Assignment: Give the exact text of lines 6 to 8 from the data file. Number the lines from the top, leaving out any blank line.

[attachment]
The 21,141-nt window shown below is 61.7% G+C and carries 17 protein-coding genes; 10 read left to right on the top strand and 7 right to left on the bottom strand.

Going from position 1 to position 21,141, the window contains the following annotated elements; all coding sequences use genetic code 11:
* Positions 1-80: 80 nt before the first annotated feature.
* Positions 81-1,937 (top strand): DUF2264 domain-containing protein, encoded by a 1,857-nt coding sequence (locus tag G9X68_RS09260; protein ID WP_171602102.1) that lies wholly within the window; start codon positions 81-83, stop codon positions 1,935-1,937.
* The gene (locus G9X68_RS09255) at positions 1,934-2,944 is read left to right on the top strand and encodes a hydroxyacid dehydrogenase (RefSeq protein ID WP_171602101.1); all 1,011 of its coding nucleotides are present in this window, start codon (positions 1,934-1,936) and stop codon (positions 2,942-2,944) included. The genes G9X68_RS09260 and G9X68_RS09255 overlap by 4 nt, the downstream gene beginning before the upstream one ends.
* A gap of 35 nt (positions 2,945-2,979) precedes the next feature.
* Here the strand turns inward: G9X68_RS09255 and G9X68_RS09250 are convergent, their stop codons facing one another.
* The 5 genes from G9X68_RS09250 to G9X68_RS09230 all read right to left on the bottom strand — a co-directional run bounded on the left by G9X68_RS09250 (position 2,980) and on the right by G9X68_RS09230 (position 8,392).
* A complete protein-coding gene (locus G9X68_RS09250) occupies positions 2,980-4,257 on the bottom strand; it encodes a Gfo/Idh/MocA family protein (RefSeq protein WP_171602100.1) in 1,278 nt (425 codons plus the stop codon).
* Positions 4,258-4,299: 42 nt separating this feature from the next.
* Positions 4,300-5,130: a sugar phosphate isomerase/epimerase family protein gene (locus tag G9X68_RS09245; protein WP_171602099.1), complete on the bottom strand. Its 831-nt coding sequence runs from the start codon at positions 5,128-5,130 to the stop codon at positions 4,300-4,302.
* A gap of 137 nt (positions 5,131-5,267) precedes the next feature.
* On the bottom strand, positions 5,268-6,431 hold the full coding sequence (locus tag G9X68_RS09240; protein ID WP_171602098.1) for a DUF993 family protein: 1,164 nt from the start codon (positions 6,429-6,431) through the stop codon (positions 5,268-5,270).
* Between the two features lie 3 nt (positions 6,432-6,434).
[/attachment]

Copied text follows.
* A gap of 35 nt (positions 2,945-2,979) precedes the next feature.
* Here the strand turns inward: G9X68_RS09255 and G9X68_RS09250 are convergent, their stop codons facing one another.
* The 5 genes from G9X68_RS09250 to G9X68_RS09230 all read right to left on the bottom strand — a co-directional run bounded on the left by G9X68_RS09250 (position 2,980) and on the right by G9X68_RS09230 (position 8,392).